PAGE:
The only way these three sisters can be protected from such contamination is through wild tests which the parents must carry out on their children.

When the girls’ father disappears mysteriously, three other men appear on the island and this is when the three girls’ previous upbringing and strict rules start to come apart.

The novel is written through each of the girls’ views, allowing the reader to fully explore the feelings, thoughts and fears of each character.

It’s truly a beautiful take on how life would be in this sort of scenario, and the tone is incredibly dark but dreamy at the same time.


  • Excellent pacing throughout
  • You can put yourself in the scenario easily
  • Easy to follow story


  • Some areas of the story are not fully explained or fleshed out

Themes: Disaster, fear, power, gender roles and love.

Severance – Ling Ma

Severance: A Novel

Severance is highly unique in its take on a dystopian society. A virus known as the Shen Fever has taken hold of society, which causes the population to act like zombies.

While they are not the “undead”, they become drones stuck in a loop of cleaning and cooking.

The protagonist Candace Shen, a pregnant woman in her twenties, finds herself with a group of survivors who are heading towards a place known as the Facility, where they hope to find safety from the raging virus.

Throughout the novel though, Candace’s perspective shifts from the reality she faces now and her past which has led her to this point.


  • Excellent character development
  • Interesting take on dystopia
  • Keeps you gripped


  • Heavily influenced by the horror genre

Themes: Capitalism, desperation, societal roles, apocalypse and nostalgia.

Parable Of The Sower – Octavia Butler

Parable of the Sower (Parable, 1)

This is an especially haunting novel which explores a world where racism is now the norm.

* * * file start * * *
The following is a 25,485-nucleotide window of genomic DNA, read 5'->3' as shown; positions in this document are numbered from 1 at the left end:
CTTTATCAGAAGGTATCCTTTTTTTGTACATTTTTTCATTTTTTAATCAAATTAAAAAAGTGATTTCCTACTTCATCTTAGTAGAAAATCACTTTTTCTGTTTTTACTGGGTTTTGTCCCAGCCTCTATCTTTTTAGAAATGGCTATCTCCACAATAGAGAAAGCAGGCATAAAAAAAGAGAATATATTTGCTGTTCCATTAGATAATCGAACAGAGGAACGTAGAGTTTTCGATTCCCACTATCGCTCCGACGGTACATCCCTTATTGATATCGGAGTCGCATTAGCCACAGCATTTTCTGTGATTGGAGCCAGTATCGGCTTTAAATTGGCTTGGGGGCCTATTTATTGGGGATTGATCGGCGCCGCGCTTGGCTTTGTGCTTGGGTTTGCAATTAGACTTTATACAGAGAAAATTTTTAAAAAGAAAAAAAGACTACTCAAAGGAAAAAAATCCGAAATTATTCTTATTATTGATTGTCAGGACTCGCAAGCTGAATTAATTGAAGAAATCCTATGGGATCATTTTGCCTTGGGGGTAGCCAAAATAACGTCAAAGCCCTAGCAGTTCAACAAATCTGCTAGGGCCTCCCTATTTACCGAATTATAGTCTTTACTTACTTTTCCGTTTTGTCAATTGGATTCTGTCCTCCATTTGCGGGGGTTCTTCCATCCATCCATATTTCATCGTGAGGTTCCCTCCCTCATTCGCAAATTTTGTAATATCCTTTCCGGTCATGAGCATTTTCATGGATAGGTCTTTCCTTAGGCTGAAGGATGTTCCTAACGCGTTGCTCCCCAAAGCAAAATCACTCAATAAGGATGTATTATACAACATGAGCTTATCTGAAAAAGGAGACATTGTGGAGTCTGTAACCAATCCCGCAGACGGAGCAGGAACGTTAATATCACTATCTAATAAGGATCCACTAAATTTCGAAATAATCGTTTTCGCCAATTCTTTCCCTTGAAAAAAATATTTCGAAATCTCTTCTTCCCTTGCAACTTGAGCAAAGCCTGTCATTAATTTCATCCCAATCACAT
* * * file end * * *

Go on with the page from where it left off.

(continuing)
It follows a young black girl called Lauren Oya, who lived in a gated community within Los Angeles – until it was attacked.

Society has become totalitarian, and while all hope appears to be lost for those who are not considered as the “norm”, Lauren Oya has a very kind and empathetic heart which she hopes can change the way that people see others.

A powerful look at societal attitudes towards women and race, Parable Of The Sower humbles the reader and makes you think of your own perception of society as a whole.


  • Beautifully crafted story of racial inequality
  • Powerful storytelling
  • Fits in well to Attwood’s style


  • The pace often slows down too much for some readers

Themes: Race, societal roles, domination, fear, familial love.

Women Talking – Miriam Toews

Women Talking

Canadian author Miriam Toews provides a frightening take on how life could be – but she does so by drawing on real life events and history.

Set in a Bolivian colony and following the stories of Mennonite women, this is a shocking novel of male domination and fear.

The Mennonite women discuss if they should flee as the cruel society they live in is becoming more and more highlighted.

They hear terrifying stories of women being raped and medicated and become scared for their own futures.

The women’s pain, agony and internal strife shines through in Toews’ writing, showing the reader the true nature of cruelty that a society like this can oppose upon people.


  • Very realistic story
  • Strong storyline
  • Difficult to put down!


  • Can trigger some readers due to the influences from reality

Themes: Fear, dominance, subservience, power, gender roles.

The Dispossessed – Ursula K. Le Guin

The Dispossessed: A Novel (Hainish Cycle)

While this novel has many similarities to Atwood’s exploration of a new world and how gender expectations are viewed, The Dispossessed is in many ways the polar opposite in terms of a narrative.

This story is set on a different planet, where men and women are entirely equal, ranging from their expectations to how gender and relationships are viewed.

All types of relationships are not only accepted, but encouraged.

This society and indeed Le Guin’s take on it, help the reader to envisage how equality could look when it is not governed and commanded by a Capitalist society.


  • The mood shifts in a very well constructed way
  • A brand new story arc
  • Characters are believable


  • A lot of adult themes make it unsuitable for some readers

Themes: Equality, relationships and love, politics.

Final Thoughts

The Handmaid’s Tale is one of the greatest takes on a dystopian society and is a fascinating read that many lovers of the genre will want to read over and over again.

However, as we have seen – there are many books out there that share the themes and tones.

We hope our list has been helpful to you and you enjoy reading some of these fantastic works of literature.

Frequently Asked Questions

What Exactly Does Dystopian Mean?

Dystopian refers to an imagined society or state where injustices and tyranny is the norm.

How Many Books Are In The Handmaid’s Tale Series?

There are only 2 – The Handmaid’s Tale and The Testaments.

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Noah Burton